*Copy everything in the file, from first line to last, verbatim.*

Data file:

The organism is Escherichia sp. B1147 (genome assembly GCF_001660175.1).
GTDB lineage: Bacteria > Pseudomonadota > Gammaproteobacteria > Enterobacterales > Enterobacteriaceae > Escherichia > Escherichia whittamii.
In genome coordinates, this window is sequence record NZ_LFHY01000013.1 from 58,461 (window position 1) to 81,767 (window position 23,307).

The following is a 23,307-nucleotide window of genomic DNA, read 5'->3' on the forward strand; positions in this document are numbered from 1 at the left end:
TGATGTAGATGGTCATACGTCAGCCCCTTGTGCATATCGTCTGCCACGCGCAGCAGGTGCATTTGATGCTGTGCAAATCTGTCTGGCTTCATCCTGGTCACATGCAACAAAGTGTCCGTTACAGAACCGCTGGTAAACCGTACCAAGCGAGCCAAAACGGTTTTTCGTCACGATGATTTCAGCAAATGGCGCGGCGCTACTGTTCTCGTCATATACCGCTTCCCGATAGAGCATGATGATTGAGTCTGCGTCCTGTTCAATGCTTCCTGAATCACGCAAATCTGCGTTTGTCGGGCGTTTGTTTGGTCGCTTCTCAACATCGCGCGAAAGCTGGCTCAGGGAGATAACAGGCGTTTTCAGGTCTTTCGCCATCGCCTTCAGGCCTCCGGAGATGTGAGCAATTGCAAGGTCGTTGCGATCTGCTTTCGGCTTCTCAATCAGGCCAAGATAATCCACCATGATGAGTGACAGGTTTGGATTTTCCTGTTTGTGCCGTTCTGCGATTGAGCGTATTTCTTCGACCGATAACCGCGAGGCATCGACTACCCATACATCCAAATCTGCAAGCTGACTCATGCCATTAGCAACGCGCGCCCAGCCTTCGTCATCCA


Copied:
The organism is Escherichia sp. B1147 (genome assembly GCF_001660175.1).
GTDB lineage: Bacteria > Pseudomonadota > Gammaproteobacteria > Enterobacterales > Enterobacteriaceae > Escherichia > Escherichia whittamii.
In genome coordinates, this window is sequence record NZ_LFHY01000013.1 from 58,461 (window position 1) to 81,767 (window position 23,307).

The following is a 23,307-nucleotide window of genomic DNA, read 5'->3' on the forward strand; positions in this document are numbered from 1 at the left end:
TGATGTAGATGGTCATACGTCAGCCCCTTGTGCATATCGTCTGCCACGCGCAGCAGGTGCATTTGATGCTGTGCAAATCTGTCTGGCTTCATCCTGGTCACATGCAACAAAGTGTCCGTTACAGAACCGCTGGTAAACCGTACCAAGCGAGCCAAAACGGTTTTTCGTCACGATGATTTCAGCAAATGGCGCGGCGCTACTGTTCTCGTCATATACCGCTTCCCGATAGAGCATGATGATTGAGTCTGCGTCCTGTTCAATGCTTCCTGAATCACGCAAATCTGCGTTTGTCGGGCGTTTGTTTGGTCGCTTCTCAACATCGCGCGAAAGCTGGCTCAGGGAGATAACAGGCGTTTTCAGGTCTTTCGCCATCGCCTTCAGGCCTCCGGAGATGTGAGCAATTGCAAGGTCGTTGCGATCTGCTTTCGGCTTCTCAATCAGGCCAAGATAATCCACCATGATGAGTGACAGGTTTGGATTTTCCTGTTTGTGCCGTTCTGCGATTGAGCGTATTTCTTCGACCGATAACCGCGAGGCATCGACTACCCATACATCCAAATCTGCAAGCTGACTCATGCCATTAGCAACGCGCGCCCAGCCTTCGTCATCCA